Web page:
HE WAS BORN IN 1909 AT NUMBER 63 LOWER BAGGOT STREET
A few days ago I mentioned that Francis Bacon was born in 1909 at 63 Lower Baggot Street and today I was asked if I could supply any photographs of the house. As luck would have it I photographed the house and the plaque less than a week ago.
Francis Bacon was an Irish-born British figurative painter known for his raw, unsettling imagery. Focusing on the human form, his subjects included crucifixions, portraits of popes, self-portraits, and portraits of close friends, with abstracted figures sometimes isolated in geometrical structures
Baggot street runs from Merrion Row (near St. Stephen’s Green) to the northwestern end of Pembroke Road. It crosses the Grand Canal near Haddington Road. It is divided into two sections:
Lower Baggot Street – between Merrion Row and the Grand Canal. It was called Gallows Road in the 18th century.
Upper Baggot Street – south of the Grand Canal until the junction with Eastmoreland Place, where it continues as Pembroke Road.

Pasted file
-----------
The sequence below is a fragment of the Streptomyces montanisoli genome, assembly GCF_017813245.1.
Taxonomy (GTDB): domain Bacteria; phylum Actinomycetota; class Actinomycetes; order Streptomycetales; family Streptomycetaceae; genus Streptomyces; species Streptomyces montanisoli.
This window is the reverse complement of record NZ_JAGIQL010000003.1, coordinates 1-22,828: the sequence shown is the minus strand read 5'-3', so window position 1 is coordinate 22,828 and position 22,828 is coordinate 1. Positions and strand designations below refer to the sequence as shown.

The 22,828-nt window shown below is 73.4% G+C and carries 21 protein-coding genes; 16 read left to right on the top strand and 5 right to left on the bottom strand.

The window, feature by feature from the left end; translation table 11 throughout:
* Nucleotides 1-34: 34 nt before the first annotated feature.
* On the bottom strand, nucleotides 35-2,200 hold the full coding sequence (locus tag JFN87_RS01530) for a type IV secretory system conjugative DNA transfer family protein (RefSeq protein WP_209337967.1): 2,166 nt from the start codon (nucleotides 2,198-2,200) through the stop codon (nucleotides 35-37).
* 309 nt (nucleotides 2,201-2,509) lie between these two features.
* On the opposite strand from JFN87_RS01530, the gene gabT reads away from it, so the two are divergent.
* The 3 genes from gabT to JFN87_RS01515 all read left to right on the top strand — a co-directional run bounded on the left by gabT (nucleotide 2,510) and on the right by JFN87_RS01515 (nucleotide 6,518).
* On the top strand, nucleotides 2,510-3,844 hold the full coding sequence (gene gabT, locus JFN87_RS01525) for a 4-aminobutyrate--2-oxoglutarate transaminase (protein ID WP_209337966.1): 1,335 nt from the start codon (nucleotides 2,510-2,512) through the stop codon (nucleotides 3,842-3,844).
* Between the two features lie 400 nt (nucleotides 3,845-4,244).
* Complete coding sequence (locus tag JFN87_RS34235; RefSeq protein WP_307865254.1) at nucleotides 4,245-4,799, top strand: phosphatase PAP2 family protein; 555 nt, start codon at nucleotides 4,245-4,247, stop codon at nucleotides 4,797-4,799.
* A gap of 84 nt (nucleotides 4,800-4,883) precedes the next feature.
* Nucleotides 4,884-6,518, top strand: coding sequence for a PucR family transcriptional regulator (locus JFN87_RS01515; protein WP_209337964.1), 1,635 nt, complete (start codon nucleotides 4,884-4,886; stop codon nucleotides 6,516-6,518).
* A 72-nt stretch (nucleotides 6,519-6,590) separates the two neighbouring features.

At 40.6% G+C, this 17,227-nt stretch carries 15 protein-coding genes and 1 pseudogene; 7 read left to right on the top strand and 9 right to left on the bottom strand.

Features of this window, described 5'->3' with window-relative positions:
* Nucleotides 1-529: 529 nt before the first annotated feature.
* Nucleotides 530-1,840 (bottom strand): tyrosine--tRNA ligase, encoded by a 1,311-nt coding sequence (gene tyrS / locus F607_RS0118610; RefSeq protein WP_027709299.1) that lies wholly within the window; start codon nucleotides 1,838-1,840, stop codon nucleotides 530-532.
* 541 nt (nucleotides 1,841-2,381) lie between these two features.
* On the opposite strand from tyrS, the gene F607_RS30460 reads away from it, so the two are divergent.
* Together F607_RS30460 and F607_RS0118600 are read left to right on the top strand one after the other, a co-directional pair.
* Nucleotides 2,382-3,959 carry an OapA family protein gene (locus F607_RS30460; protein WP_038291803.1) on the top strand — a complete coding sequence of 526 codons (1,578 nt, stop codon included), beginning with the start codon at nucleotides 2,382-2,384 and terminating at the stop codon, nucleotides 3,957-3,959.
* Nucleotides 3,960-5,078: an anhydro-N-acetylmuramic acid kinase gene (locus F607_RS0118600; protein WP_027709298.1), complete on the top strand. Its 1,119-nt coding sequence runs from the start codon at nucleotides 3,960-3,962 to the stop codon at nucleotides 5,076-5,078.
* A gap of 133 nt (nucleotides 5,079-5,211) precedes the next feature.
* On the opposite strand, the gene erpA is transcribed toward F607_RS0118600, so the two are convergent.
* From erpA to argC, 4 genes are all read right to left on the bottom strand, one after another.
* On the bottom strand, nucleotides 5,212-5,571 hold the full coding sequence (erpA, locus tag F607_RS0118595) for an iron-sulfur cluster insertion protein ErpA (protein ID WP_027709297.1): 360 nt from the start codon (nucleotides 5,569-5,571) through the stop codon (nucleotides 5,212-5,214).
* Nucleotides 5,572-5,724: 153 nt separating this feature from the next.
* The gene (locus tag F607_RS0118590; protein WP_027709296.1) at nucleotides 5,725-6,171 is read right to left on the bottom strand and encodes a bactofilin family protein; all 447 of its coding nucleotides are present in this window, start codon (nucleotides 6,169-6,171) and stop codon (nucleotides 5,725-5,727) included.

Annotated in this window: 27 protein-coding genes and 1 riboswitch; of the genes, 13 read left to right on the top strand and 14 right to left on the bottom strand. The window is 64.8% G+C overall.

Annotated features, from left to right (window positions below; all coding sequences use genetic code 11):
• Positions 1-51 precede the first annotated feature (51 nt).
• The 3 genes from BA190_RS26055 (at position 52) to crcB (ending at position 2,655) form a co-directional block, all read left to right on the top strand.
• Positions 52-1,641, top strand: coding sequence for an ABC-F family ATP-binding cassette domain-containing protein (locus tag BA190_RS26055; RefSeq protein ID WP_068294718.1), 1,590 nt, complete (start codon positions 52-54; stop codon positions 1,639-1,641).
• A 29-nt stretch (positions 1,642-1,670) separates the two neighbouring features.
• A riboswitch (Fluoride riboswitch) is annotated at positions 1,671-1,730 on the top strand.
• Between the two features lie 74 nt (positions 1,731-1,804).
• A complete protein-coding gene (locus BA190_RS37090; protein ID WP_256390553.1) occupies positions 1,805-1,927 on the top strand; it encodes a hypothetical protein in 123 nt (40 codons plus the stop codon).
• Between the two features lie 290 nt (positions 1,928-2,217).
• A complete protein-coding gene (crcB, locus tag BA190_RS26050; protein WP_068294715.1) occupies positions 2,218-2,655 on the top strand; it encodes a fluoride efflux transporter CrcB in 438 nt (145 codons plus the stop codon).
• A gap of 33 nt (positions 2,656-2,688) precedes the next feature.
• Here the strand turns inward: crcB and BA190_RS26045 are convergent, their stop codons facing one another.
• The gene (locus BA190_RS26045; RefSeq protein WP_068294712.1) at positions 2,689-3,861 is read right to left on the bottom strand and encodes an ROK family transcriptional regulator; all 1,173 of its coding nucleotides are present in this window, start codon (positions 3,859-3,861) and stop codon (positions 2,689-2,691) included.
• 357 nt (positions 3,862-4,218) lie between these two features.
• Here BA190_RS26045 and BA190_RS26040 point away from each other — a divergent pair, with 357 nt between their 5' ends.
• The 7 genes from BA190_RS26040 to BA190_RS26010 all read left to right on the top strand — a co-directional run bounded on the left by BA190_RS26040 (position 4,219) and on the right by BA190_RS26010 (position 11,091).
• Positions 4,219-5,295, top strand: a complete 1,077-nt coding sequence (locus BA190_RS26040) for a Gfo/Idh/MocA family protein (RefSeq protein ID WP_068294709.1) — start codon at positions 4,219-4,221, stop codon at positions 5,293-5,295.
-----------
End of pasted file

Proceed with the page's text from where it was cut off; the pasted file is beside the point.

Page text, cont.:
Lower Baggot Street is distinguished by Georgian architecture, while Upper Baggot Street has mainly Victorian architecture with a few buildings of 20th century vintage. The Royal City of Dublin Hospital, Baggot Street, opened in 1834, is on the east side of Upper Baggot Street, just south of the junction with Haddington Road. Cook’s Map of 1836 shows the north side of Upper Baggot Street and Pembroke Road almost entirely built on.
The Sheares Brothers, members of the Society of United Irishmen, who died in the 1798 rebellion, lived at no. 128.
In 1830, Thomas Davis, the revolutionary Irish writer who was the chief organiser and poet of the Young Ireland movement, lived at 67 Lower Baggot Street.
Catherine McAuley, a nun, founded the Sisters of Mercy order in 1831 and built what is now the Mercy International Centre on Lower Baggot Street where she later died in 1841.
In 1909, Francis Bacon was born at 63 Lower Baggot Street.
The poet Patrick Kavanagh frequented Baggot Street and regarded it as his favourite place in Dublin. In his poem “If ever you go to Dublin Town” Kavanagh addresses Dubliners 100 years after his own time and tells them to “Inquire for me in Baggot Street/And what I was like to know”.
Singer-songwriter Sinéad O’Connor has a property here.